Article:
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THE GALÁPAGOS OF THE EAST | TEXT AND PHOTOS BY MICHAEL AW A misty fog shrouds the Arfak mountain range. Silhouetted against an indigo sea, these mountains evoke the feeling of a place where time has stood still. An undulating landscape of waving palms, white sandy beaches, mangrove swamps and massive coral limestone cliffs embraces a peculiar wedge-shaped bay. Located in the eastern fringe of the Indonesian Archipelago, remote Cenderawasih Bay harbors secrets of the region’s geological past and tectonic evolution. The bay is easily recognizable on the map: It occupies the northeastern coastal area of West Papua and somewhat resembles the neck of a bird. Its huge assortment of marine life populates the various types of coral reefs found here: fringing reefs, barrier reefs, atolls, patch reefs and shallow-water reef mounds. The fringing reefs are the most abundant and have been scientifically documented as the last of the remaining pristine reefs in the world. Recognizing the bay’s significance, in 2002 the provincial government and Conservation International established Taman Nasional Teluk Cenderawasih (Cenderawasih Bay National Park) as a marine protected area, the biggest in Indonesia. The management plan for the park established 14 tourism zones. To date, human impact is minimal, as there are only few tourists per year and around 20,000 inhabitants. It’s possible to travel the entire length and breadth of the park and see only a few locals. Modern developments are almost nonexistent; there is no water sports center, Four Seasons or Hilton. But on the geological time scale, massive changes have occurred over the millennia. Between 3 million and 14 million years ago, slivers of land moved by unstable tectonic plates sealed the mouth of Cenderawasih Bay. These obstructions prevented the spread of oceanic larvae into and out of the bay. Thus the marine life in the bay evolved in isolation. Although the barriers eventually broke open, the shallow sill and sheer size of the bay limit oceanographic circulation, preventing planktonic larvae from reaching many reefs in the bay. Through the ages the inhabitants of Cenderawasih Bay swam in varying sea levels; fishes and coral species vanished and reappeared again. During the Pleistocene epoch, sea level plunged to 400 feet below where it is today. Inhabitants of the shallow reefs perished, and animals of the deep found themselves near the surface of the bay. As sea levels rose again, flooding the dried reef zone, these deepwater animals followed the rising sea to depths in the 6- to 65-foot range. Here these inhabitants enjoyed little competition due to the bay’s unique oceanographic properties, and deepwater species such as Burgess’ butterflyfish (Chaetodon burgessi), which are normally associated with depths of 200 to 260 feet, are commonly found here as shallow as 33 feet. Marine scientists have established that until recent times the bay was geologically isolated from the flow of the Pacific tides. This isolation consecrated Cenderawasih as an ancient sea with a high percentage of endemic fish and coral species found nowhere else on the planet. Ichthyologist Gerald Allen, Ph.D., a consultant for Conservation International, proclaimed the bay “the Galápagos of the East” based on documented findings of an “evolutionary cauldron” of new and unique corals, shrimps and fishes. Extensive surveys documented 995 species of fish and more than 500 species of corals — approximately 10 times as many as the entire Caribbean. Lured by the prospect of new discoveries, I made seven sojourns to this primordial sea in the last six years. There is something decidedly adventurous and exciting about flying through five airports in three days, hopping from a ginormous Singapore Airlines double decker Airbus A380 to an Xpress Air 18-seat turboprop, arriving in Nabire and being promptly whisked away to a quaint harbor beside a raucous fish market. My first expedition was arranged by a local fixer and used police boats and Navy dive gear. In subsequent expeditions I traveled on a modern liveaboard. Although my primary agenda was exploring sites that had not been seen before and capturing pictures 76 | WINTER 2016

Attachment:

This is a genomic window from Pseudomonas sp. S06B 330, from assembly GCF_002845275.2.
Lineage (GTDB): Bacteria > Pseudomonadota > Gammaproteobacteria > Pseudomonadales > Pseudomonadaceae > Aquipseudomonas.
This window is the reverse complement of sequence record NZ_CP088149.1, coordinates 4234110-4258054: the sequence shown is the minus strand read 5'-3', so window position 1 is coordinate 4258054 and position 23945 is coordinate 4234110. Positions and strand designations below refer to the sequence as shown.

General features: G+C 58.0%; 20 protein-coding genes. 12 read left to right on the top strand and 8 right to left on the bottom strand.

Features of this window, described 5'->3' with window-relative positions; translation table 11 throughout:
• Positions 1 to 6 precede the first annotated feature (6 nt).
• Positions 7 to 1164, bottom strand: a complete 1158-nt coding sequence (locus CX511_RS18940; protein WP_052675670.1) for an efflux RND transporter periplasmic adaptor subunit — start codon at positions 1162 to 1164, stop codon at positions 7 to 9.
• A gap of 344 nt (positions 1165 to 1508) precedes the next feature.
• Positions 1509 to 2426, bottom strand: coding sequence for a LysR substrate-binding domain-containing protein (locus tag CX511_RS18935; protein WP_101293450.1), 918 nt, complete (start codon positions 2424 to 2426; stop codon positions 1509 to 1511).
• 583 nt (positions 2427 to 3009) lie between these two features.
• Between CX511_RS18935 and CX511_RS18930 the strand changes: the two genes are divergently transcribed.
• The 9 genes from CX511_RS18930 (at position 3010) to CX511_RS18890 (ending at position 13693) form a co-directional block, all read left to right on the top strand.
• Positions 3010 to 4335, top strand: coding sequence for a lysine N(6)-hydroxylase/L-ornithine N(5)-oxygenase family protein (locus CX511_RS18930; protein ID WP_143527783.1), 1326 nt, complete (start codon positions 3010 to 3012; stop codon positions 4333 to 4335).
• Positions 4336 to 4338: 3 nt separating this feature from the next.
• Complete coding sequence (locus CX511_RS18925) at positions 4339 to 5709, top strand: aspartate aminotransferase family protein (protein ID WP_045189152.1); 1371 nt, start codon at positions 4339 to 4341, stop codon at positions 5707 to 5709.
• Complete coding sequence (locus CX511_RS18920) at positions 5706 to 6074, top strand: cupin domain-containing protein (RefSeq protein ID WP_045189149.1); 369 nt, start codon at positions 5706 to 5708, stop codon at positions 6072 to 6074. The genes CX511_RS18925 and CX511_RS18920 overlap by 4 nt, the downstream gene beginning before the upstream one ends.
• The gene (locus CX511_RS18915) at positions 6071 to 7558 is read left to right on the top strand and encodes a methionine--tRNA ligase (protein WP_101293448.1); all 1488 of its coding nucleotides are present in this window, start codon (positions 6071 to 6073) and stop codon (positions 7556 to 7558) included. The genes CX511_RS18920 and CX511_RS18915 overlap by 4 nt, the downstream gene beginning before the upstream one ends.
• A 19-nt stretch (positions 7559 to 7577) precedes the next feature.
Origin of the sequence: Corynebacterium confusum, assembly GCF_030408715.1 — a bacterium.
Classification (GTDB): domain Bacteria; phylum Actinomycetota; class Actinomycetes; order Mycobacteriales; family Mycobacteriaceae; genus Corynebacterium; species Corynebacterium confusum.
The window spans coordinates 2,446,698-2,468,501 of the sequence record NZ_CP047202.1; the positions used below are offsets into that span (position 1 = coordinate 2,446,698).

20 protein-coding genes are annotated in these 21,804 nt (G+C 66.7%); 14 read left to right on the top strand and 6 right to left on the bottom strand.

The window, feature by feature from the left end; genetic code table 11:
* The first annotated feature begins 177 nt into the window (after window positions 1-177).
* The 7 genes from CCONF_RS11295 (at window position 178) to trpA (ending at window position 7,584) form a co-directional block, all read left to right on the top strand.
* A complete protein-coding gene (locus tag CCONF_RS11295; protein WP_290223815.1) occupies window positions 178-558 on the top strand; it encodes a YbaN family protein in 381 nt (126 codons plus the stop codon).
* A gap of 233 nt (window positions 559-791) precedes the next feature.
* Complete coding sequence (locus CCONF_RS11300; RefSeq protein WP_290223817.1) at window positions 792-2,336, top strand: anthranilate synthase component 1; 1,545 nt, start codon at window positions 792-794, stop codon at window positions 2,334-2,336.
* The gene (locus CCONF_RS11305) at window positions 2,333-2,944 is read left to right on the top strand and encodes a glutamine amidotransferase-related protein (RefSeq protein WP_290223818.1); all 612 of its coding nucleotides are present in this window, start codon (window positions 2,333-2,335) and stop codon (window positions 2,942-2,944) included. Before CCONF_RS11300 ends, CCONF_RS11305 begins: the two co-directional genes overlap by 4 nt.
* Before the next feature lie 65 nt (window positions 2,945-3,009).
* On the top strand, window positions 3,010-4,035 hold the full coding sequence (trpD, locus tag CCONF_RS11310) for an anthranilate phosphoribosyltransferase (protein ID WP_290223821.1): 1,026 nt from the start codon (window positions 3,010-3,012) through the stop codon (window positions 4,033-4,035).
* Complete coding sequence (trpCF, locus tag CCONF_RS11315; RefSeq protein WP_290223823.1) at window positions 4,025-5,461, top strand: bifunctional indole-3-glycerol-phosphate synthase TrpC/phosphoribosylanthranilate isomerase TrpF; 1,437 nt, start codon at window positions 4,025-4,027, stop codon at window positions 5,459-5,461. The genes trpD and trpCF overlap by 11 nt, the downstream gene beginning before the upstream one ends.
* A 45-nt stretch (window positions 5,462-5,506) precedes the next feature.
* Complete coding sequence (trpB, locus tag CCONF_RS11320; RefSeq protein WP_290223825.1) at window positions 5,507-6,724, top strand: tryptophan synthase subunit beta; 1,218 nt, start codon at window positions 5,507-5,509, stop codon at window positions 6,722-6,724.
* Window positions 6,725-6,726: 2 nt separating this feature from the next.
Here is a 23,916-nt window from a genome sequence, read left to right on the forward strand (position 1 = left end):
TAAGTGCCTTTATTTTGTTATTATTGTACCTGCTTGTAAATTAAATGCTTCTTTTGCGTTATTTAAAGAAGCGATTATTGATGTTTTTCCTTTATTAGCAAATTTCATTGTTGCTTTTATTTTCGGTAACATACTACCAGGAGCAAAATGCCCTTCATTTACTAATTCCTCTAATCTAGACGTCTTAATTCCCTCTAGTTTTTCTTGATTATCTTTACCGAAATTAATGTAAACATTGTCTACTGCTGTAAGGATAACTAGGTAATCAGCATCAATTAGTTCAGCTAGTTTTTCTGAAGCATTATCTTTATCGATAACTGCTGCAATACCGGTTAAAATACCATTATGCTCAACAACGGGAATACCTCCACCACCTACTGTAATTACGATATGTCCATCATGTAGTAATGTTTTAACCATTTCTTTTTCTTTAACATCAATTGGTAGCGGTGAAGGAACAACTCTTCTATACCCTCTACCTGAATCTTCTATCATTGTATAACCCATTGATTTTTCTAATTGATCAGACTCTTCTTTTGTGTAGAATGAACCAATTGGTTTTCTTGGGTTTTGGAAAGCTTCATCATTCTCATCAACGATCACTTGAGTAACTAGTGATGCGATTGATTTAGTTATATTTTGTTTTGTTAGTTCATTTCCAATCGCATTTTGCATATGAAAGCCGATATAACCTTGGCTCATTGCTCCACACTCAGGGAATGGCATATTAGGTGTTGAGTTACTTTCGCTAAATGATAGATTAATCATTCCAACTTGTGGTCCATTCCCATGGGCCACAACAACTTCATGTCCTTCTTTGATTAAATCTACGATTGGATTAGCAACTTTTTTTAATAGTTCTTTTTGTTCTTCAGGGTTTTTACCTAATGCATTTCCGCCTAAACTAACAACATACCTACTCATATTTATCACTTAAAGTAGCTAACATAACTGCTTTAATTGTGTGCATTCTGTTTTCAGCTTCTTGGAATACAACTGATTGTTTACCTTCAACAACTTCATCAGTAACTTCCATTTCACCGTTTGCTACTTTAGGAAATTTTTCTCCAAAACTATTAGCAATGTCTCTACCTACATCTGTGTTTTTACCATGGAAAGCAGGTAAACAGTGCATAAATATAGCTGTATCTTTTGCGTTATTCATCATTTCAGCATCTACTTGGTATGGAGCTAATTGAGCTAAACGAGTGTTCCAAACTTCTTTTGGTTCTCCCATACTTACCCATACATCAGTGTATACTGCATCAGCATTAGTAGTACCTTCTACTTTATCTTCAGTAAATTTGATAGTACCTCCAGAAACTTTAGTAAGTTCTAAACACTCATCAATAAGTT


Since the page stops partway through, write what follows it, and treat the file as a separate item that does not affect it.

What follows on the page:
Clownfish and other Indo-Pacific reef tropicals are common in Cenderawasih Bay. ALERTDIVER.COM | 77

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